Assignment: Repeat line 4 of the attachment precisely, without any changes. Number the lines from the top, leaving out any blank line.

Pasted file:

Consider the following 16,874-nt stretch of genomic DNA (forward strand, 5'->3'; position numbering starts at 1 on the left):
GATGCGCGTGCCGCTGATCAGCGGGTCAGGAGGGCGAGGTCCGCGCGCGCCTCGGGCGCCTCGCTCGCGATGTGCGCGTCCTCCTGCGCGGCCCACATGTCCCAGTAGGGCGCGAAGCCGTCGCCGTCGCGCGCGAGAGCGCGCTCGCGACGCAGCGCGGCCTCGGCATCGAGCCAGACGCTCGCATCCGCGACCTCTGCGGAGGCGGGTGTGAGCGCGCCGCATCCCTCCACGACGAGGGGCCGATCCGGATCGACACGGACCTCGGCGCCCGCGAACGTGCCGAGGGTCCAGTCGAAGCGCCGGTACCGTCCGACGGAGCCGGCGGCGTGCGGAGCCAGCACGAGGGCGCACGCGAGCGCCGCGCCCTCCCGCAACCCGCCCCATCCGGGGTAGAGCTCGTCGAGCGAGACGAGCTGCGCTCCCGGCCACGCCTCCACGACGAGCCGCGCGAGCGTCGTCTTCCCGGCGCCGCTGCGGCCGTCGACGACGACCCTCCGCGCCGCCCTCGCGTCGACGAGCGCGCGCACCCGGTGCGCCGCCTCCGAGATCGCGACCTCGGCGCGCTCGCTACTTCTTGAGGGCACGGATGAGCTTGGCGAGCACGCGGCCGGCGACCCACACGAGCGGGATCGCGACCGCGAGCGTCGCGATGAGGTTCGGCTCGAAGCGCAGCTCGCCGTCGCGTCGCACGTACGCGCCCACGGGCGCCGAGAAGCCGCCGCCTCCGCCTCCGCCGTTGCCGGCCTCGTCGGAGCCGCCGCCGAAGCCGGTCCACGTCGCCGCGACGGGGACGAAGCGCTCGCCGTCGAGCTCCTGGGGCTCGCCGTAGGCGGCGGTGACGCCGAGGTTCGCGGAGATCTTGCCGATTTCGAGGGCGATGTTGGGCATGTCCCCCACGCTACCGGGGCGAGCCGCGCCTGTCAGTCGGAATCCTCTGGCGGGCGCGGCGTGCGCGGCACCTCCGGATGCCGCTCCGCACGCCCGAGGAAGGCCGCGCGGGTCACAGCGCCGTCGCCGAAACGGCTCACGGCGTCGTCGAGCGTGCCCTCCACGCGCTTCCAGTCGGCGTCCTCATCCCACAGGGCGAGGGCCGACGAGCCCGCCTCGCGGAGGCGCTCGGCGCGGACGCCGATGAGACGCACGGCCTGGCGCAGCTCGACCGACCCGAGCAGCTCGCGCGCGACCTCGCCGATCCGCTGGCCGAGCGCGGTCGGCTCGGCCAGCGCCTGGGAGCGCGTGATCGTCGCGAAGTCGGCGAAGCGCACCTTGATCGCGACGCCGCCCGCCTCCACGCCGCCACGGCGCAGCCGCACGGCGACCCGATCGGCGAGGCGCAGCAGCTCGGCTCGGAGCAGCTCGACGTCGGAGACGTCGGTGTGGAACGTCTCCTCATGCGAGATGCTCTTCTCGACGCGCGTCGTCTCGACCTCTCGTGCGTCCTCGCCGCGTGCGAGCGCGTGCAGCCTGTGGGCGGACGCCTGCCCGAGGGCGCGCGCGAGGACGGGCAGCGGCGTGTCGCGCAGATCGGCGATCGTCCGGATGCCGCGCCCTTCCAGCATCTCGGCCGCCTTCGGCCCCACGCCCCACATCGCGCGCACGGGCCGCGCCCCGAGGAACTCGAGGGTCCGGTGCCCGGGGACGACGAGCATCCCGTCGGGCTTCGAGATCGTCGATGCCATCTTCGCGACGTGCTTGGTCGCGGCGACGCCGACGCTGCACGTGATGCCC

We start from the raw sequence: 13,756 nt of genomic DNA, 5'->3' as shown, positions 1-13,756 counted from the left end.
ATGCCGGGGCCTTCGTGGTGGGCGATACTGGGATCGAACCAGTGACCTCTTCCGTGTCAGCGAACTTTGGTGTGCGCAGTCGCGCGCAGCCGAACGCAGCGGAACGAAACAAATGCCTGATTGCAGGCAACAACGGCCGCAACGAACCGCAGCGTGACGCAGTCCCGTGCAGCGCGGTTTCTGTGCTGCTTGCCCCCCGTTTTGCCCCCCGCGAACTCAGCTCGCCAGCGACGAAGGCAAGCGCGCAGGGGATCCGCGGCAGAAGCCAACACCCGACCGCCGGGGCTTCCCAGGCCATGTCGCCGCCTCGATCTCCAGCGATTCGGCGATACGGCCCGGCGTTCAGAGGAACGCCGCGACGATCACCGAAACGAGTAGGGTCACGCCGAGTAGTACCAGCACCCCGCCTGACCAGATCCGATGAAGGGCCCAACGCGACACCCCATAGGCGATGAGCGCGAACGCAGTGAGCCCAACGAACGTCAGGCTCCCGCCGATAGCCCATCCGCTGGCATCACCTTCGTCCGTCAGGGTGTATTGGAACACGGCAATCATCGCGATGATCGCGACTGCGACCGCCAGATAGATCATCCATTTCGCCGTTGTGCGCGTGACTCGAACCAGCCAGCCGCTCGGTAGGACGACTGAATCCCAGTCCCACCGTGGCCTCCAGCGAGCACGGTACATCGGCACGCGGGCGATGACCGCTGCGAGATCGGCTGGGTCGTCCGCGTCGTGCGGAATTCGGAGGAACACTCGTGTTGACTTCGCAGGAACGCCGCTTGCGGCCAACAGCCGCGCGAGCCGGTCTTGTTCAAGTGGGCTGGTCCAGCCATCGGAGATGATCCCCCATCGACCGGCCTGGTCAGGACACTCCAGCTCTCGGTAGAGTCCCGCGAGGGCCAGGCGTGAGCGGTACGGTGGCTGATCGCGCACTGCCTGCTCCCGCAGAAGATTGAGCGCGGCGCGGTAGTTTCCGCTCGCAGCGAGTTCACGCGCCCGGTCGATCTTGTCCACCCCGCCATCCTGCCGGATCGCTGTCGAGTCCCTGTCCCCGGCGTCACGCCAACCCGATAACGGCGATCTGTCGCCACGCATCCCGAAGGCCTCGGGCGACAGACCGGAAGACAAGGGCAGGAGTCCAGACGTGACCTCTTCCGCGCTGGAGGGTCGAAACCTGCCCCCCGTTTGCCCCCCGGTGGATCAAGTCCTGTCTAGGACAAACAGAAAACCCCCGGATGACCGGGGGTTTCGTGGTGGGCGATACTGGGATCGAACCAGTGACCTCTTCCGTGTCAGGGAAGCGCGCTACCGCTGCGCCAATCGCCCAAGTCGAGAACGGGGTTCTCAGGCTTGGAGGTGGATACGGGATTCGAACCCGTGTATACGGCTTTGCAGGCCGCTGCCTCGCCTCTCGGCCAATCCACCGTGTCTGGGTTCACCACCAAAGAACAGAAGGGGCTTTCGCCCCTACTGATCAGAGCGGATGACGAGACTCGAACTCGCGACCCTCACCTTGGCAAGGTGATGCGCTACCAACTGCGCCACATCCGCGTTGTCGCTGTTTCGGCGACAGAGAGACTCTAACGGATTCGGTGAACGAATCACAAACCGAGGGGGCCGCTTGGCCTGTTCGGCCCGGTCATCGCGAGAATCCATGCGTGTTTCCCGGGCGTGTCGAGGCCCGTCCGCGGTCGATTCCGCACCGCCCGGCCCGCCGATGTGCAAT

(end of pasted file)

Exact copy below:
ATGCCGGGGCCTTCGTGGTGGGCGATACTGGGATCGAACCAGTGACCTCTTCCGTGTCAGCGAACTTTGGTGTGCGCAGTCGCGCGCAGCCGAACGCAGCGGAACGAAACAAATGCCTGATTGCAGGCAACAACGGCCGCAACGAACCGCAGCGTGACGCAGTCCCGTGCAGCGCGGTTTCTGTGCTGCTTGCCCCCCGTTTTGCCCCCCGCGAACTCAGCTCGCCAGCGACGAAGGCAAGCGCGCAGGGGATCCGCGGCAGAAGCCAACACCCGACCGCCGGGGCTTCCCAGGCCATGTCGCCGCCTCGATCTCCAGCGATTCGGCGATACGGCCCGGCGTTCAGAGGAACGCCGCGACGATCACCGAAACGAGTAGGGTCACGCCGAGTAGTACCAGCACCCCGCCTGACCAGATCCGATGAAGGGCCCAACGCGACACCCCATAGGCGATGAGCGCGAACGCAGTGAGCCCAACGAACGTCAGGCTCCCGCCGATAGCCCATCCGCTGGCATCACCTTCGTCCGTCAGGGTGTATTGGAACACGGCAATCATCGCGATGATCGCGACTGCGACCGCCAGATAGATCATCCATTTCGCCGTTGTGCGCGTGACTCGAACCAGCCAGCCGCTCGGTAGGACGACTGAATCCCAGTCCCACCGTGGCCTCCAGCGAGCACGGTACATCGGCACGCGGGCGATGACCGCTGCGAGATCGGCTGGGTCGTCCGCGTCGTGCGGAATTCGGAGGAACACTCGTGTTGACTTCGCAGGAACGCCGCTTGCGGCCAACAGCCGCGCGAGCCGGTCTTGTTCAAGTGGGCTGGTCCAGCCATCGGAGATGATCCCCCATCGACCGGCCTGGTCAGGACACTCCAGCTCTCGGTAGAGTCCCGCGAGGGCCAGGCGTGAGCGGTACGGTGGCTGATCGCGCACTGCCTGCTCCCGCAGAAGATTGAGCGCGGCGCGGTAGTTTCCGCTCGCAGCGAGTTCACGCGCCCGGTCGATCTTGTCCACCCCGCCATCCTGCCGGATCGCTGTCGAGTCCCTGTCCCCGGCGTCACGCCAACCCGATAACGGCGATCTGTCGCCACGCATCCCGAAGGCCTCGGGCGACAGACCGGAAGACAAGGGCAGGAGTCCAGACGTGACCTCTTCCGCGCTGGAGGGTCGAAACCTGCCCCCCGTTTGCCCCCCGGTGGATCAAGTCCTGTCTAGGACAAACAGAAAACCCCCGGATGACCGGGGGTTTCGTGGTGGGCGATACTGGGATCGAACCAGTGACCTCTTCCGTGTCAGGGAAGCGCGCTACCGCTGCGCCAATCGCCCAAGTCGAGAACGGGGTTCTCAGGCTTGGAGGTGGATACGGGATTCGAACCCGTGTATACGGCTTTGCAGGCCGCTGCCTCGCCTCTCGGCCAATCCACCGTGTCTGGGTTCACCACCAAAGAACAGAAGGGGCTTTCGCCCCTACTGATCAGAGCGGATGACGAGACTCGAACTCGCGACCCTCACCTTGGCAAGGTGATGCGCTACCAACTGCGCCACATCCGCGTTGTCGCTGTTTCGGCGACAGAGAGACTCTAACGGATTCGGTGAACGAATCACAAACCGAGGGGGCCGCTTGGCCTGTTCGGCCCGGTCATCGCGAGAATCCATGCGTGTTTCCCGGGCGTGTCGAGGCCCGTCCGCGGTCGATTCCGCACCGCCCGGCCCGCCGATGTGCAAT